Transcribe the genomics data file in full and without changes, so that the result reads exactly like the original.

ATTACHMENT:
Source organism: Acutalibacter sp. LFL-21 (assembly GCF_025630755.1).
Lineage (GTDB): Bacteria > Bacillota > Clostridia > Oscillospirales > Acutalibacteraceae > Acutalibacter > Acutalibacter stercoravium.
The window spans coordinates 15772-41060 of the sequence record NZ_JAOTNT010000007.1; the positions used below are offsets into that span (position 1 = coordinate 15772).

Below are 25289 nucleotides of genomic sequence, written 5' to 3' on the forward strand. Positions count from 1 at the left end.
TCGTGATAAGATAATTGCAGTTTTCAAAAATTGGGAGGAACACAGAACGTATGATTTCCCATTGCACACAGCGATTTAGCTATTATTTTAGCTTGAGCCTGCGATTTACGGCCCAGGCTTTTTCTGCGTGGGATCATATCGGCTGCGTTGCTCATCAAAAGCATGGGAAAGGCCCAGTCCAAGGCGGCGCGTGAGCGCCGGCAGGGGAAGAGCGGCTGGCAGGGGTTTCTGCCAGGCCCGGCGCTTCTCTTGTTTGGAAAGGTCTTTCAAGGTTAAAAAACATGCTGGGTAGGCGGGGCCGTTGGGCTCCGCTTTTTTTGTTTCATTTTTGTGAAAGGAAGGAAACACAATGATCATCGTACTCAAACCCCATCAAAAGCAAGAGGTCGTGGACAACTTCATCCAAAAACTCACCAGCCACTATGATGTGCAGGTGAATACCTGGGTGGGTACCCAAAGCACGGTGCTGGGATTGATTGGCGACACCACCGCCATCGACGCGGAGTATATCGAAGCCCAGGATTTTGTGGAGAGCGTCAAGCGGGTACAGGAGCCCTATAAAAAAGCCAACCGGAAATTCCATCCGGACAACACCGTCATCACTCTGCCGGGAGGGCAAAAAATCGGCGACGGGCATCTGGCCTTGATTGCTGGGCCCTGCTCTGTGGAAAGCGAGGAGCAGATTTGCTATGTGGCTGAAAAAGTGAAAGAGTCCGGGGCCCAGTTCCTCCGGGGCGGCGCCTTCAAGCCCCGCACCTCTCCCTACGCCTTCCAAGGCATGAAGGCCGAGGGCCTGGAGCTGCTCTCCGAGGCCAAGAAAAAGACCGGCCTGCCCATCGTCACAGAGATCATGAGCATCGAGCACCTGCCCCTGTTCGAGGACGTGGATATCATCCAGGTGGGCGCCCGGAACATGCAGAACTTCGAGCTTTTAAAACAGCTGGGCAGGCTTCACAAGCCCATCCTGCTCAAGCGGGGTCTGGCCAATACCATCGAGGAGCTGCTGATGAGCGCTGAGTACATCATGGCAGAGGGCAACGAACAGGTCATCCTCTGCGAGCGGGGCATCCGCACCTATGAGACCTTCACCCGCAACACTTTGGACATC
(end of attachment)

Source organism: Acutalibacter sp. LFL-21 (assembly GCF_025630755.1).
Lineage (GTDB): Bacteria > Bacillota > Clostridia > Oscillospirales > Acutalibacteraceae > Acutalibacter > Acutalibacter stercoravium.
The window spans coordinates 15772-41060 of the sequence record NZ_JAOTNT010000007.1; the positions used below are offsets into that span (position 1 = coordinate 15772).

Below are 25289 nucleotides of genomic sequence, written 5' to 3' on the forward strand. Positions count from 1 at the left end.
TCGTGATAAGATAATTGCAGTTTTCAAAAATTGGGAGGAACACAGAACGTATGATTTCCCATTGCACACAGCGATTTAGCTATTATTTTAGCTTGAGCCTGCGATTTACGGCCCAGGCTTTTTCTGCGTGGGATCATATCGGCTGCGTTGCTCATCAAAAGCATGGGAAAGGCCCAGTCCAAGGCGGCGCGTGAGCGCCGGCAGGGGAAGAGCGGCTGGCAGGGGTTTCTGCCAGGCCCGGCGCTTCTCTTGTTTGGAAAGGTCTTTCAAGGTTAAAAAACATGCTGGGTAGGCGGGGCCGTTGGGCTCCGCTTTTTTTGTTTCATTTTTGTGAAAGGAAGGAAACACAATGATCATCGTACTCAAACCCCATCAAAAGCAAGAGGTCGTGGACAACTTCATCCAAAAACTCACCAGCCACTATGATGTGCAGGTGAATACCTGGGTGGGTACCCAAAGCACGGTGCTGGGATTGATTGGCGACACCACCGCCATCGACGCGGAGTATATCGAAGCCCAGGATTTTGTGGAGAGCGTCAAGCGGGTACAGGAGCCCTATAAAAAAGCCAACCGGAAATTCCATCCGGACAACACCGTCATCACTCTGCCGGGAGGGCAAAAAATCGGCGACGGGCATCTGGCCTTGATTGCTGGGCCCTGCTCTGTGGAAAGCGAGGAGCAGATTTGCTATGTGGCTGAAAAAGTGAAAGAGTCCGGGGCCCAGTTCCTCCGGGGCGGCGCCTTCAAGCCCCGCACCTCTCCCTACGCCTTCCAAGGCATGAAGGCCGAGGGCCTGGAGCTGCTCTCCGAGGCCAAGAAAAAGACCGGCCTGCCCATCGTCACAGAGATCATGAGCATCGAGCACCTGCCCCTGTTCGAGGACGTGGATATCATCCAGGTGGGCGCCCGGAACATGCAGAACTTCGAGCTTTTAAAACAGCTGGGCAGGCTTCACAAGCCCATCCTGCTCAAGCGGGGTCTGGCCAATACCATCGAGGAGCTGCTGATGAGCGCTGAGTACATCATGGCAGAGGGCAACGAACAGGTCATCCTCTGCGAGCGGGGCATCCGCACCTATGAGACCTTCACCCGCAACACTTTGGACATC